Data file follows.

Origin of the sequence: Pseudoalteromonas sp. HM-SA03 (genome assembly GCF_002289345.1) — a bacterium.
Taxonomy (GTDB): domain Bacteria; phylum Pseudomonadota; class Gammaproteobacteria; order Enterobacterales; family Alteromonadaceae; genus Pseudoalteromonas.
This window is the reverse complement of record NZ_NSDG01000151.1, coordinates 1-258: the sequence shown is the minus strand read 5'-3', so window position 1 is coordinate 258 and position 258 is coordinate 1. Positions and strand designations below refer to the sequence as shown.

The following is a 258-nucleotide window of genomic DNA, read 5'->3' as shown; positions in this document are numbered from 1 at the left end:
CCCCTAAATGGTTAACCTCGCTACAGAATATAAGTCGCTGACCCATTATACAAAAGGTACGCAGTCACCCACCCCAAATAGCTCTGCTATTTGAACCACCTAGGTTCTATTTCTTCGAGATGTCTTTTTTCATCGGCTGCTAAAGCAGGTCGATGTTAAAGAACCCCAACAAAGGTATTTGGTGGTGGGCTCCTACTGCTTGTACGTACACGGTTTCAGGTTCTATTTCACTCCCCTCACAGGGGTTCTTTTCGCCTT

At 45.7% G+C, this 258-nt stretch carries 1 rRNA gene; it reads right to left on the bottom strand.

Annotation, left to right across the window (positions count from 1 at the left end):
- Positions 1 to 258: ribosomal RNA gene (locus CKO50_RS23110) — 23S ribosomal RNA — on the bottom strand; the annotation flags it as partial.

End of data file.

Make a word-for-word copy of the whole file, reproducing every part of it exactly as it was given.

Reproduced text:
Origin of the sequence: Pseudoalteromonas sp. HM-SA03 (genome assembly GCF_002289345.1) — a bacterium.
Taxonomy (GTDB): domain Bacteria; phylum Pseudomonadota; class Gammaproteobacteria; order Enterobacterales; family Alteromonadaceae; genus Pseudoalteromonas.
This window is the reverse complement of record NZ_NSDG01000151.1, coordinates 1-258: the sequence shown is the minus strand read 5'-3', so window position 1 is coordinate 258 and position 258 is coordinate 1. Positions and strand designations below refer to the sequence as shown.

The following is a 258-nucleotide window of genomic DNA, read 5'->3' as shown; positions in this document are numbered from 1 at the left end:
CCCCTAAATGGTTAACCTCGCTACAGAATATAAGTCGCTGACCCATTATACAAAAGGTACGCAGTCACCCACCCCAAATAGCTCTGCTATTTGAACCACCTAGGTTCTATTTCTTCGAGATGTCTTTTTTCATCGGCTGCTAAAGCAGGTCGATGTTAAAGAACCCCAACAAAGGTATTTGGTGGTGGGCTCCTACTGCTTGTACGTACACGGTTTCAGGTTCTATTTCACTCCCCTCACAGGGGTTCTTTTCGCCTT

At 45.7% G+C, this 258-nt stretch carries 1 rRNA gene; it reads right to left on the bottom strand.

Annotation, left to right across the window (positions count from 1 at the left end):
- Positions 1 to 258: ribosomal RNA gene (locus CKO50_RS23110) — 23S ribosomal RNA — on the bottom strand; the annotation flags it as partial.